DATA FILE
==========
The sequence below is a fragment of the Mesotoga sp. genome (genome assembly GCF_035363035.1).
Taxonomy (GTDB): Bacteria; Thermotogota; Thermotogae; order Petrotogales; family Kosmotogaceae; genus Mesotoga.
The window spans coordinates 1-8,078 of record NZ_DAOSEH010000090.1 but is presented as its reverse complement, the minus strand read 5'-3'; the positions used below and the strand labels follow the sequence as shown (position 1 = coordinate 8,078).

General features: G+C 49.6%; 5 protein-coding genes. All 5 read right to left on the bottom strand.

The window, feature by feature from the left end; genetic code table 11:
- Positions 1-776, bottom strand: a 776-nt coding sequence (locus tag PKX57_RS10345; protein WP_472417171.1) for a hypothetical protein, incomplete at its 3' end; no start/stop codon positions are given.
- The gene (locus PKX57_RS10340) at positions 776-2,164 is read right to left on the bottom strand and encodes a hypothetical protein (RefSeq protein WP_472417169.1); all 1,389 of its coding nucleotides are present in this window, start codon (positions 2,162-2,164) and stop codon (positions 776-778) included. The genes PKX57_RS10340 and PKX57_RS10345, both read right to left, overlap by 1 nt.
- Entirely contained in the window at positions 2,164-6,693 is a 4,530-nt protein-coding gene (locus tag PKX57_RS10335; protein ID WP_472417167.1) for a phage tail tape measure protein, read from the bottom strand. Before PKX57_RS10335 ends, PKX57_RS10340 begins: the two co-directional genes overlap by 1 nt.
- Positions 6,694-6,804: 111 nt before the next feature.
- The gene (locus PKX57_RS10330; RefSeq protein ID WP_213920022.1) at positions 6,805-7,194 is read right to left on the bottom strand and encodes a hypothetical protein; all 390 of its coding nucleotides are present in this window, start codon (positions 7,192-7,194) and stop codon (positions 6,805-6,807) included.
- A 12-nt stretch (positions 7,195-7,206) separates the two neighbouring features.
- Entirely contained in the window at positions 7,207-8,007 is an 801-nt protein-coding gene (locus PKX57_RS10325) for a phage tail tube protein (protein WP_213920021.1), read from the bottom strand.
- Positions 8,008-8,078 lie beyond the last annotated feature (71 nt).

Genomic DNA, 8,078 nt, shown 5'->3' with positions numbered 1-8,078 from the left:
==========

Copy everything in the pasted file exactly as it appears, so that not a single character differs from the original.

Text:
The sequence below is a fragment of the Mesotoga sp. genome (genome assembly GCF_035363035.1).
Taxonomy (GTDB): Bacteria; Thermotogota; Thermotogae; order Petrotogales; family Kosmotogaceae; genus Mesotoga.
The window spans coordinates 1-8,078 of record NZ_DAOSEH010000090.1 but is presented as its reverse complement, the minus strand read 5'-3'; the positions used below and the strand labels follow the sequence as shown (position 1 = coordinate 8,078).

General features: G+C 49.6%; 5 protein-coding genes. All 5 read right to left on the bottom strand.

The window, feature by feature from the left end; genetic code table 11:
- Positions 1-776, bottom strand: a 776-nt coding sequence (locus tag PKX57_RS10345; protein WP_472417171.1) for a hypothetical protein, incomplete at its 3' end; no start/stop codon positions are given.
- The gene (locus PKX57_RS10340) at positions 776-2,164 is read right to left on the bottom strand and encodes a hypothetical protein (RefSeq protein WP_472417169.1); all 1,389 of its coding nucleotides are present in this window, start codon (positions 2,162-2,164) and stop codon (positions 776-778) included. The genes PKX57_RS10340 and PKX57_RS10345, both read right to left, overlap by 1 nt.
- Entirely contained in the window at positions 2,164-6,693 is a 4,530-nt protein-coding gene (locus tag PKX57_RS10335; protein ID WP_472417167.1) for a phage tail tape measure protein, read from the bottom strand. Before PKX57_RS10335 ends, PKX57_RS10340 begins: the two co-directional genes overlap by 1 nt.
- Positions 6,694-6,804: 111 nt before the next feature.
- The gene (locus PKX57_RS10330; RefSeq protein ID WP_213920022.1) at positions 6,805-7,194 is read right to left on the bottom strand and encodes a hypothetical protein; all 390 of its coding nucleotides are present in this window, start codon (positions 7,192-7,194) and stop codon (positions 6,805-6,807) included.
- A 12-nt stretch (positions 7,195-7,206) separates the two neighbouring features.
- Entirely contained in the window at positions 7,207-8,007 is an 801-nt protein-coding gene (locus PKX57_RS10325) for a phage tail tube protein (protein WP_213920021.1), read from the bottom strand.
- Positions 8,008-8,078 lie beyond the last annotated feature (71 nt).

Genomic DNA, 8,078 nt, shown 5'->3' with positions numbered 1-8,078 from the left: